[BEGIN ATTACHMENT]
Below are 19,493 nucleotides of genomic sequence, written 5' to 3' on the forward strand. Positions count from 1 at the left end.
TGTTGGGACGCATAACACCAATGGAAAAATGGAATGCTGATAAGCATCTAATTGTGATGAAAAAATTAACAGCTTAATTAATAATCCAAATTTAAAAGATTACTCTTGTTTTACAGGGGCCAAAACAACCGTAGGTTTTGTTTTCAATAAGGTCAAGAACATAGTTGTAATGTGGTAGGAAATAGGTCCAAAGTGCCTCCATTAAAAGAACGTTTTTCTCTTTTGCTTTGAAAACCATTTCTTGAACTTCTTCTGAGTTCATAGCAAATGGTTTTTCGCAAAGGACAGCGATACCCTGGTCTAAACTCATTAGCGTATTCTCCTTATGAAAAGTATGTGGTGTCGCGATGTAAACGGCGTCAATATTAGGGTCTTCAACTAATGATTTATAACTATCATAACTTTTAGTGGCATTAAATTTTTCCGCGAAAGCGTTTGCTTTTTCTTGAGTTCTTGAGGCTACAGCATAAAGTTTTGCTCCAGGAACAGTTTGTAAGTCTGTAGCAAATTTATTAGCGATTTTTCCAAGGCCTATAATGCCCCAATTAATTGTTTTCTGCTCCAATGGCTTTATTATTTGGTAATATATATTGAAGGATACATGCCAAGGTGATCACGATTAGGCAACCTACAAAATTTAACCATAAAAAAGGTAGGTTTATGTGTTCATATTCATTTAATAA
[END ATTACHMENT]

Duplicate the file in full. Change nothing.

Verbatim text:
Below are 19,493 nucleotides of genomic sequence, written 5' to 3' on the forward strand. Positions count from 1 at the left end.
TGTTGGGACGCATAACACCAATGGAAAAATGGAATGCTGATAAGCATCTAATTGTGATGAAAAAATTAACAGCTTAATTAATAATCCAAATTTAAAAGATTACTCTTGTTTTACAGGGGCCAAAACAACCGTAGGTTTTGTTTTCAATAAGGTCAAGAACATAGTTGTAATGTGGTAGGAAATAGGTCCAAAGTGCCTCCATTAAAAGAACGTTTTTCTCTTTTGCTTTGAAAACCATTTCTTGAACTTCTTCTGAGTTCATAGCAAATGGTTTTTCGCAAAGGACAGCGATACCCTGGTCTAAACTCATTAGCGTATTCTCCTTATGAAAAGTATGTGGTGTCGCGATGTAAACGGCGTCAATATTAGGGTCTTCAACTAATGATTTATAACTATCATAACTTTTAGTGGCATTAAATTTTTCCGCGAAAGCGTTTGCTTTTTCTTGAGTTCTTGAGGCTACAGCATAAAGTTTTGCTCCAGGAACAGTTTGTAAGTCTGTAGCAAATTTATTAGCGATTTTTCCAAGGCCTATAATGCCCCAATTAATTGTTTTCTGCTCCAATGGCTTTATTATTTGGTAATATATATTGAAGGATACATGCCAAGGTGATCACGATTAGGCAACCTACAAAATTTAACCATAAAAAAGGTAGGTTTATGTGTTCATATTCATTTAATAA